Analyzing γδ T cells in the spleen for the expression of CD44 and CD62L, useful markers in determining effector T cells, showed that the CD4+ and CD4 γδ T-cell populations differed with regards to the expression of these markers. The WT CD4+ γδ T cells included a higher percentage of the CD62Llo/CD44hi effector phenotype γδ T cells than the CD4 γδ T-cell population. By contrast, Itk null γδ T cells contained a larger population of CD62Llo/CD44hi cells, and more strikingly, the Itk null CD4+ γδ T-cell population was largely CD62Llo/CD44hi, whereas the CD4 population was more like the WT γδ T-cell population (Figure 2B).

Further analysis of the surface properties of the γδ T cells in Itk null mice revealed that there was also an increase in NK1.1-expressing γδ T cells (Figure 2C). Indeed, a large percentage of the CD4+ γδ T cells were NK1.1+, although there was a significant percentage of CD4 γδ T cells that were also NK1.1+ (Figure 2D). Itk null mice have reduced development of classic NKT cells.2729 To determine whether this NK1.1 expression contributes to the CD4 expression on Itk−/− γδ T cells, we analyzed mice lacking both T-bet and Itk. T-bet null mice have defective NKT-cell development30 and lack NK1.1+ γδ T cells (Figure 2D). More importantly, mice lacking both Itk and T-bet also lack NK1.1+ γδ T cells, and now carry increased percentage of CD4+ γδ T cells, suggesting that T-bet or NK1.1 expression is not a requirement for the development of the CD4+ γδ T cells in the absence of Itk. However, we cannot rule out the possibility that development of a subpopulation of these cells is dependent on T-bet or NK1.1.

Enhanced development of γδ T cells in the Itk null mice is cell intrinsic

To test whether the enhanced development of CD4+ γδ T cells in the Itk null mice was the result of a cell-intrinsic mechanism or microenvironment, we performed bone marrow transfer experiments. Transfer of Itk−/− bone marrow into sublethally irradiated WT or Itk−/− mice resulted in the same enhanced development of total γδ T cells as well as CD4+ γδ T cells (Figure 3A-B, and supplemental Figure 1, available on the Blood website; see the Supplemental Materials link at the top of the online article). By contrast, transfer of WT bone marrow into sublethally irradiated Itk−/− mice resulted in the same level of γδ T-cell development as when WT bone marrow was transferred into sublethally irradiated WT mice (Figure 3A-B and supplemental Figure 1).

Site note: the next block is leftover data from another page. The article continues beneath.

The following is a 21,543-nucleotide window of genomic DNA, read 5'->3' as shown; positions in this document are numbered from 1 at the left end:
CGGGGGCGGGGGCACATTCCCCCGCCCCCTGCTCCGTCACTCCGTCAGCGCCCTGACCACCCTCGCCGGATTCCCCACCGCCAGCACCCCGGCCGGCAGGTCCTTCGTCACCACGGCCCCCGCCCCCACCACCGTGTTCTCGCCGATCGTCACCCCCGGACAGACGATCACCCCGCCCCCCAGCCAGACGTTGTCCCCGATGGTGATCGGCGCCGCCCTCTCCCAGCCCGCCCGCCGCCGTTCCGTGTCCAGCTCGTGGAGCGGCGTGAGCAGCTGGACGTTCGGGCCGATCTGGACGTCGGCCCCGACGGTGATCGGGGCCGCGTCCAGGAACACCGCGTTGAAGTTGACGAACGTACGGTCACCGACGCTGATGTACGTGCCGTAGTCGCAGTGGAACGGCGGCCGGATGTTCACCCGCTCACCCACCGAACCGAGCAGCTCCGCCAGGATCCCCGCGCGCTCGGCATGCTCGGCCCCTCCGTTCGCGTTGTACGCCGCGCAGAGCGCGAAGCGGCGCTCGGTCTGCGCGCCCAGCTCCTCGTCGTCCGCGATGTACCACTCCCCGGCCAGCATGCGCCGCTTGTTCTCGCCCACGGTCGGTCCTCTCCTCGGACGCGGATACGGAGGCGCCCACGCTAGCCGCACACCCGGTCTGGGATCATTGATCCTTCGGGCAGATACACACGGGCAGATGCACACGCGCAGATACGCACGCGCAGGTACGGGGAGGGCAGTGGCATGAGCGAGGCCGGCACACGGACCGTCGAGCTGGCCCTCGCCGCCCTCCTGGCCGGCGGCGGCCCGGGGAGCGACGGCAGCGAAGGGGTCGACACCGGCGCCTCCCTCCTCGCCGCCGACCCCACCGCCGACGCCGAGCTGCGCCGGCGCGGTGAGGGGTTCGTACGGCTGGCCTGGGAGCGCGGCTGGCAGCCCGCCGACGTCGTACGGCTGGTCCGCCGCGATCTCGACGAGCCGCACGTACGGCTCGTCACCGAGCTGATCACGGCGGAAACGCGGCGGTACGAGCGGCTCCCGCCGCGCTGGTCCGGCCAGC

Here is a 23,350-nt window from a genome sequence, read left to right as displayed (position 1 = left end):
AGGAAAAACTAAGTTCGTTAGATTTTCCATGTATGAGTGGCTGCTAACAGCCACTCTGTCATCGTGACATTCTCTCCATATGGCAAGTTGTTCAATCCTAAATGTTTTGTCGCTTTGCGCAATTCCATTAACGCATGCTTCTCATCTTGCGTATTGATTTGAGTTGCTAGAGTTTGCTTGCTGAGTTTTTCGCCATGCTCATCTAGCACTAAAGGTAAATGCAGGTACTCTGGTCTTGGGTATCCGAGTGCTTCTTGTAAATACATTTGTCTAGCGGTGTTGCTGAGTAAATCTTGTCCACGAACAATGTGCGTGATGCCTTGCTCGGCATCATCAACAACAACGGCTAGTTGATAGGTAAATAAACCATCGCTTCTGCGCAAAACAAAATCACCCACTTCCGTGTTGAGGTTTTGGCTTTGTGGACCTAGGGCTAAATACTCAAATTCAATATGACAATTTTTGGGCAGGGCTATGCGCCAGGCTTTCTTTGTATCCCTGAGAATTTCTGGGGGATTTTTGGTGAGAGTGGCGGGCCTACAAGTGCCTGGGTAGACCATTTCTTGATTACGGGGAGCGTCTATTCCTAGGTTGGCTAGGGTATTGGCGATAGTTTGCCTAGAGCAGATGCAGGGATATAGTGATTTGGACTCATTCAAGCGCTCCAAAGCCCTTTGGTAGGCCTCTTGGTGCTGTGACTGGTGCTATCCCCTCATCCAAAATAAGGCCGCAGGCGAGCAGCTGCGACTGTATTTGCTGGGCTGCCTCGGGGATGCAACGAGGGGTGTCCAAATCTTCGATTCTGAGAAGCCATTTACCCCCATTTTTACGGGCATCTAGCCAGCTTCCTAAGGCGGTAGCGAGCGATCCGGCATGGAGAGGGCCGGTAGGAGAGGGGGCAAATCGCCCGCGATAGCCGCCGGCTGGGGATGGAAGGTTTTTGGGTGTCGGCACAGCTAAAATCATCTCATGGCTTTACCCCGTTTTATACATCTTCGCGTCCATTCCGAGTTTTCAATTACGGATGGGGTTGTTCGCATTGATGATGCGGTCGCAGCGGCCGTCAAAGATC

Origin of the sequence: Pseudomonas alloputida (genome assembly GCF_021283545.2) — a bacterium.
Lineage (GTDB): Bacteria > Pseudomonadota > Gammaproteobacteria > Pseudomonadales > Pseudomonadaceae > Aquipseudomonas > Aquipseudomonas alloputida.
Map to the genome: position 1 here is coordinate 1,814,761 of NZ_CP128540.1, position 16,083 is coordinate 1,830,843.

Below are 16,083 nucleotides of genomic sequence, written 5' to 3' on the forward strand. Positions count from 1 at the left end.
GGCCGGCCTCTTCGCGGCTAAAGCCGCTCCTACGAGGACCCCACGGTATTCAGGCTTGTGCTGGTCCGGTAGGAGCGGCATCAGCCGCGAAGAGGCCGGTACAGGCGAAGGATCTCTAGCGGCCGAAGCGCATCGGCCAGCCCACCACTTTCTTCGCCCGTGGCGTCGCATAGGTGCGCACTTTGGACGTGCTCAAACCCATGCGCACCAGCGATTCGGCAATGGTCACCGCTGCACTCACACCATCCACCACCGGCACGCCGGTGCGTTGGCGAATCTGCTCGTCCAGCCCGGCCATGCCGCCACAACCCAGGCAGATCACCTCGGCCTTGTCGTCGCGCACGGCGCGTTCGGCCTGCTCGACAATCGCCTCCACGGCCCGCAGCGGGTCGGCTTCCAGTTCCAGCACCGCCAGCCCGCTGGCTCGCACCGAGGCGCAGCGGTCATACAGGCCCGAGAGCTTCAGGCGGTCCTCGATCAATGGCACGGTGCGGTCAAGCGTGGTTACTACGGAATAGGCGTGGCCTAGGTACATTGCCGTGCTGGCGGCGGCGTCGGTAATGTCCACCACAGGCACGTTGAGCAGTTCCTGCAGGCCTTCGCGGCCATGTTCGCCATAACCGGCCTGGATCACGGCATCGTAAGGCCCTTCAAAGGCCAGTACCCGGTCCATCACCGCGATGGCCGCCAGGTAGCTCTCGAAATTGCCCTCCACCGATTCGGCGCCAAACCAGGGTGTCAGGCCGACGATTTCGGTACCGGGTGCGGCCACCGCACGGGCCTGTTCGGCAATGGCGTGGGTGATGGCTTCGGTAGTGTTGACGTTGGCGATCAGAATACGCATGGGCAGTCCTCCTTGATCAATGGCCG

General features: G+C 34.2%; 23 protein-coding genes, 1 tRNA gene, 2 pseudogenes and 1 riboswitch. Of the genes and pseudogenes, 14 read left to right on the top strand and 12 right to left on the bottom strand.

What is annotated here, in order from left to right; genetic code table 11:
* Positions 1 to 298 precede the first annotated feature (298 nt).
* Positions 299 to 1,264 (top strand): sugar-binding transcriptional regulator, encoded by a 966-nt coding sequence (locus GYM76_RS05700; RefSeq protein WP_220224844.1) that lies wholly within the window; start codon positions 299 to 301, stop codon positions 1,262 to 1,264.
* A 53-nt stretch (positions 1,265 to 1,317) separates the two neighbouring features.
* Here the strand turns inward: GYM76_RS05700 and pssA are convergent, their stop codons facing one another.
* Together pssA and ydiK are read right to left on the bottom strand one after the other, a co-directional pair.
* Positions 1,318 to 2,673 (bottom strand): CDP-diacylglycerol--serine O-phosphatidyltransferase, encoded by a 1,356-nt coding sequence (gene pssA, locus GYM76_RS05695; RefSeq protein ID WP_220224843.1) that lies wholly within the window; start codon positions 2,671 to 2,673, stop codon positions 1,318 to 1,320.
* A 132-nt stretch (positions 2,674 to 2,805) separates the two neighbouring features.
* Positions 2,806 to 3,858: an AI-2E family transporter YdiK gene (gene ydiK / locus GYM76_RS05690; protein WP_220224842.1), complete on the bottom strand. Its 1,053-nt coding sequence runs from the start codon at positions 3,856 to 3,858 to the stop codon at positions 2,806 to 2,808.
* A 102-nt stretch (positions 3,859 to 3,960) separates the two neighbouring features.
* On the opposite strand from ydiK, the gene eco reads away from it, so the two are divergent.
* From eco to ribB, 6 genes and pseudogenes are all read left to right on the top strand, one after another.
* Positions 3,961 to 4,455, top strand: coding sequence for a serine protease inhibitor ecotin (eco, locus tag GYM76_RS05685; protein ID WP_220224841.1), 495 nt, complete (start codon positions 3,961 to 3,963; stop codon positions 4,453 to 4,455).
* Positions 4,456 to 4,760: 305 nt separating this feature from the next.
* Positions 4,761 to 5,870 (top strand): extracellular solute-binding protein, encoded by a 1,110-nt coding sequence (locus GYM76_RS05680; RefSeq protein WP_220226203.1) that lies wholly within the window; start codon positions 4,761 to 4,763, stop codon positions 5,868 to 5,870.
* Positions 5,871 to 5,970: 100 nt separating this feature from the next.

Figure 3

Enhanced development of γδ T cells in the absence of Itk is bone marrow intrinsic. Thy1.1+WT or Thy1.1+Itk−/− bone marrow was intravenously injected to irradiated Thy1.2 WT and Itk−/− mice. Eight weeks later, the percentage of CD3+γδTCR+ cells of donor WT and Itk−/− cells (A) and the percentage of CD4 and CD8 population on donor γδ T cells (B) were analyzed. Data are representative of 2 independent experiments. (C) The 1:1 mixtures of bone marrow from CD45.1/Thy1.2 congenic WT mice and CD45.2/Thy1.2 congenic Itk−/− mice were intravenously injected to irradiated Thy1.1 WT mice. Eight weeks later, the percentage of CD3+γδTCR+ cells of donor WT and Itk−/− was analyzed. Data are representative of 3 mice.

Our data support the view that the altered γδ T-cell development observed in the absence of Itk is the result of intrinsic enhanced development of these cells in the absence of Itk. To further prove this, we performed competitive mixed bone marrow chimera experiments. Bone marrow from WT mice (carrying the CD45.1/Thy1.2 alleles allowing for ease of monitoring) and Itk null mice (carrying CD45.2/Thy1.2 alleles) were mixed in a 1:1 ratio and transferred into sublethally irradiated WT mice carrying the Thy1.1 allele to distinguish host-derived cells. After recovery of the hematopoietic system (8 weeks), the thymus and spleen were analyzed for donor-derived γδ and αβ T cells (Figure 3C and supplemental Figure 1). Our results show that Itk null donors exhibited enhanced development of γδ T cells in thymus and spleen, whereas in the same animals, Itk null donors exhibited reduced development of αβ T cells as we have recently reported.2 Thus, the altered γδ T-cell development in Itk−/− mice is cell intrinsic.

Development of CD4+ γδ T cells in the absence of Itk is independent of MHC class I or class II expression

Previous studies have suggested that MHC class I and MHC class II molecules may not be required for the selection of γδ T cells in the thymus. To determine whether the expression of MHC class I or class II molecules was required for the development of the CD4+ γδ T cells in the absence of Itk, we analyzed mice lacking both β2m and Itk (thus lacking the expression of MHC class I) as well as mice lacking both MHC class II and Itk. These mice maintain the enhanced development of the CD4+ γδ T-cell population in the absence of Itk, indicating that, unlike NKT and conventional T cells, the development of these CD4+ γδ T cells is MHC independent (Figure 4). We did note that the MHCII−/− mice had reduced numbers of γδ T cells overall, contributing to the overall reduction in the CD4+ γδ T-cell population. Comparison of the CD4+γδ T-cell population in these mice suggests that MHCII may play some role in their development and/or expansion as there were significantly lower numbers of these cells in the MHCII/Itk double knockout mice compared with the Itk−/− mice (P < .01 for both thymic and splenic populations, MHCII/Itk DKO compared with Itk−/− mice). By contrast, no significant difference was found in the numbers of these cells in mice lacking MHCI.

Figure 4